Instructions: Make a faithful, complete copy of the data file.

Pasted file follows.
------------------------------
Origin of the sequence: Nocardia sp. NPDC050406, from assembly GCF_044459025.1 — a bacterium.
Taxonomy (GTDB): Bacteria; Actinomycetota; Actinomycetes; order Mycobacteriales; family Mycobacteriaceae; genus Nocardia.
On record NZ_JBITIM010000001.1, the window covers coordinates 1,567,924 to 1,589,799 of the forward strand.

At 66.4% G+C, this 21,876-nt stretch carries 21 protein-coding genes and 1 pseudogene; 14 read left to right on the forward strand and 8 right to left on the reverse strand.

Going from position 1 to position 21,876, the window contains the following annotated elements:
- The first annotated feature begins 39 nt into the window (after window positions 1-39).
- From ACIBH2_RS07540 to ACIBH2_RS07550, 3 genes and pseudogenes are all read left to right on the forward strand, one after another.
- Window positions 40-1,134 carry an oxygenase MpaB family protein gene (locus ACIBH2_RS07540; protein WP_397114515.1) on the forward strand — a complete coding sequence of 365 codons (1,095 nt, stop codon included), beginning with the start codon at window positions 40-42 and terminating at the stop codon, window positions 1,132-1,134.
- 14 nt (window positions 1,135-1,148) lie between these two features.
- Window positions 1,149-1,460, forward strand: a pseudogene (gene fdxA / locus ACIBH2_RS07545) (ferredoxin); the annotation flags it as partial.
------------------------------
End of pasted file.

Origin of the sequence: Nocardia sp. NPDC050406, from assembly GCF_044459025.1 — a bacterium.
Taxonomy (GTDB): Bacteria; Actinomycetota; Actinomycetes; order Mycobacteriales; family Mycobacteriaceae; genus Nocardia.
On record NZ_JBITIM010000001.1, the window covers coordinates 1,567,924 to 1,589,799 of the forward strand.

At 66.4% G+C, this 21,876-nt stretch carries 21 protein-coding genes and 1 pseudogene; 14 read left to right on the forward strand and 8 right to left on the reverse strand.

Going from position 1 to position 21,876, the window contains the following annotated elements:
- The first annotated feature begins 39 nt into the window (after window positions 1-39).
- From ACIBH2_RS07540 to ACIBH2_RS07550, 3 genes and pseudogenes are all read left to right on the forward strand, one after another.
- Window positions 40-1,134 carry an oxygenase MpaB family protein gene (locus ACIBH2_RS07540; protein WP_397114515.1) on the forward strand — a complete coding sequence of 365 codons (1,095 nt, stop codon included), beginning with the start codon at window positions 40-42 and terminating at the stop codon, window positions 1,132-1,134.
- 14 nt (window positions 1,135-1,148) lie between these two features.
- Window positions 1,149-1,460, forward strand: a pseudogene (gene fdxA / locus ACIBH2_RS07545) (ferredoxin); the annotation flags it as partial.